Carol Macaulay-Jameson, M.A.

Senior Lecturer of Anthropology

M.A., Anthropology, Texas A&M, 1998
B.S., Secondary Education, History and Geography, 1975

Major Area of Research
Archaeology and history of Texas and New Mexico, GIS applications in archaeological and historical research

Current Courses
  ANT 1305 Introduction to Anthropology
  ANT 2302 Emergence of World Civilizations
  ANT 2307 Introduction to Archaeology
  ANT 2401 Methods of Archaeology
  ANT 3307 Historical Archaeology
  ANT 3399 Archaeology of Texas
ANT 4V16 Archaeological Research

As a senior lecturer in the Department of Anthropology, my focus is on teaching and mentoring undergradute students. I see myself as a teacher first and it is my responsibility to prepare students for graduate school or professional employment. I am also an archaeologist with thirty years of experience which has influenced and shaped my teaching methodology. My classes are designed to provide students with the total experience of archaeology, from hands-on training to the application of anthropological theory to archaeological datasets. I am involved in many archaeological and historical projects in Texas and New Mexico; in which I have involved many of my students. Students enrolled in my archaeology courses have conducted archival research using primary documents, surveyed and excavated sites in central Texas and have analyzed artifacts from these sites. Students have contributed to research conducted at Salado College, the Cleng Peerson (Father of Norwegian Immigration) Farmstead, both listed on the National Register of Historic Places, and numerous prehistoric and historic sites in McLennan, Hamilton, Parker, and Bosque Counties. We do “real” archaeology and these experiences enhance students’ resumes and graduate school applications. Over the past ten years, I have led the Baylor University Archaeological Field School. Since 2011, my students and I have been working in a large rockshelter near Gatesville. The field school provides students with instruction in excavation and laboratory methods, the use of survey equipment and the application of GIS to archaeological data management and analysis. This year, we will be incorporating Structure from Motion software to map the site. My students conduct research on some aspect of the field school investigation and I encourage them to present their research at the Annual Meeting of the Texas Archeological Society. Each year, since 2006, Baylor students have attended these meetings and have presented either papers or posters. To date, a total of sixty-five students have presented. These papers and posters have also been presented during URSA Week, since its inception in 2008. Students learn that archaeology is not just digging in the dirt, but involves many hours of processing artifacts and analyzing data, conducting additional research and sharing their knowledge with the public.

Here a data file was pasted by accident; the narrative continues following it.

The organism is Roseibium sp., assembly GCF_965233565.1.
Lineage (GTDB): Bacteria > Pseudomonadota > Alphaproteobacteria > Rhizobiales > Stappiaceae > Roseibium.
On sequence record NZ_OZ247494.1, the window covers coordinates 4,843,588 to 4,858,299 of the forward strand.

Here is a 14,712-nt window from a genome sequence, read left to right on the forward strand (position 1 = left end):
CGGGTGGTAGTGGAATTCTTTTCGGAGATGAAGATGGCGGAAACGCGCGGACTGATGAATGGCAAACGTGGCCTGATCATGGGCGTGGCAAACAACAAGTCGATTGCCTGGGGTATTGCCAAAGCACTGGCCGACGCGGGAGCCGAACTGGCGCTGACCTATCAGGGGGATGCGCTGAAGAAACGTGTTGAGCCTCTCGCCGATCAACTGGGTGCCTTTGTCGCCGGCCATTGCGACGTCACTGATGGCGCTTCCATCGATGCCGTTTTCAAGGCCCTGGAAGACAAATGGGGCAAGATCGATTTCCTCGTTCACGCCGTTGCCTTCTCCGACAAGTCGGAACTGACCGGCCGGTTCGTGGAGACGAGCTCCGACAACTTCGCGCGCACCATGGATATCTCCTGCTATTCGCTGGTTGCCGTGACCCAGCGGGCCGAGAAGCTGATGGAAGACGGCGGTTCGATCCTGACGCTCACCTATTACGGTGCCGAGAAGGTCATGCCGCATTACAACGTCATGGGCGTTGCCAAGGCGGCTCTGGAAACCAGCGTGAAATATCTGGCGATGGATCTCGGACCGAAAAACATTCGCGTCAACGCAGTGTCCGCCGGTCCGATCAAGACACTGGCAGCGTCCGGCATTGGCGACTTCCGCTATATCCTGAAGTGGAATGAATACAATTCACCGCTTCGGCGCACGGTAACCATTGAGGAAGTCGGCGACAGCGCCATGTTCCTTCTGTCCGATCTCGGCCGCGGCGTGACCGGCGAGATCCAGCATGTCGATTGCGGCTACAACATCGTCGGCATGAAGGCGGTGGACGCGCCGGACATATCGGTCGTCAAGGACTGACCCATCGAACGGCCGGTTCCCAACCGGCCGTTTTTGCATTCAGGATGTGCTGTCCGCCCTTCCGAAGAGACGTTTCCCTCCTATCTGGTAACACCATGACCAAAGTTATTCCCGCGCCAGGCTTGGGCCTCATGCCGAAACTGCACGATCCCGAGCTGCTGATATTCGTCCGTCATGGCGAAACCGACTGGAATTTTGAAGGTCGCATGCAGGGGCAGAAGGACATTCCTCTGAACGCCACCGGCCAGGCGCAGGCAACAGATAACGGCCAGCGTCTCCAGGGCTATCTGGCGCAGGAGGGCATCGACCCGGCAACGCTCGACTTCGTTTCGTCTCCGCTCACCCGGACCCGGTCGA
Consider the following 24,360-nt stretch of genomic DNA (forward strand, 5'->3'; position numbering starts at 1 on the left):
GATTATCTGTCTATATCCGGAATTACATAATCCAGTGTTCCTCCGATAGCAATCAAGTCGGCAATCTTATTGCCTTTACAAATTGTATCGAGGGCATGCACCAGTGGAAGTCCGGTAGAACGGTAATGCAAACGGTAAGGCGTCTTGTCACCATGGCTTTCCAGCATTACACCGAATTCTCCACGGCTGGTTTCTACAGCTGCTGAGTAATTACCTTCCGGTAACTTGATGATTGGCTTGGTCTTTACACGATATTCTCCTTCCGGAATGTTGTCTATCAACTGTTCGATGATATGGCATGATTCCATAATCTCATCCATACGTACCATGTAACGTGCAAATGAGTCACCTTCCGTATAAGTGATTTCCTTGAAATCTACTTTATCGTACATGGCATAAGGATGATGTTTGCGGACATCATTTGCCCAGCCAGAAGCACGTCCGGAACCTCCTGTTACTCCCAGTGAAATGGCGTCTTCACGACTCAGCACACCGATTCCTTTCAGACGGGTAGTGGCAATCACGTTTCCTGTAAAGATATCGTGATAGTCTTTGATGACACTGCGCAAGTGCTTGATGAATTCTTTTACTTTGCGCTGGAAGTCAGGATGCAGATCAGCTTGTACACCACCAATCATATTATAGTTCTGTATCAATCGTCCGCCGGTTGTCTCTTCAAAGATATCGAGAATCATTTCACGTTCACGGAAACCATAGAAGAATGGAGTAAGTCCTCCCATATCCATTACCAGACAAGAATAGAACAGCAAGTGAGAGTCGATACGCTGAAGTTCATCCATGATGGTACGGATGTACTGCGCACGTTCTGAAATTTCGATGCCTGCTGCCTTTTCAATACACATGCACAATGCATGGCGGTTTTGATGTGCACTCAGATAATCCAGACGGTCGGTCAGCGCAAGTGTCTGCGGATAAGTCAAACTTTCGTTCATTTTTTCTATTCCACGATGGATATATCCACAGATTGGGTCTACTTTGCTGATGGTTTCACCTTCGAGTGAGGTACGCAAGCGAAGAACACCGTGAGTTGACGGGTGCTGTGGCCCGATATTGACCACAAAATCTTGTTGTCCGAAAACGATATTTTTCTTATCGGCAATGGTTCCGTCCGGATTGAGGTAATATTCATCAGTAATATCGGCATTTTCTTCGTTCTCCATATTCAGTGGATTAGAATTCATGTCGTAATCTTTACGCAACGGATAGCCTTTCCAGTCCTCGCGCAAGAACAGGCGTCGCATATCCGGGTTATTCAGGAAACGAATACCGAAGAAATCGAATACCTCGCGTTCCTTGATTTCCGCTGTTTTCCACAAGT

Selected Publications

Selected Grants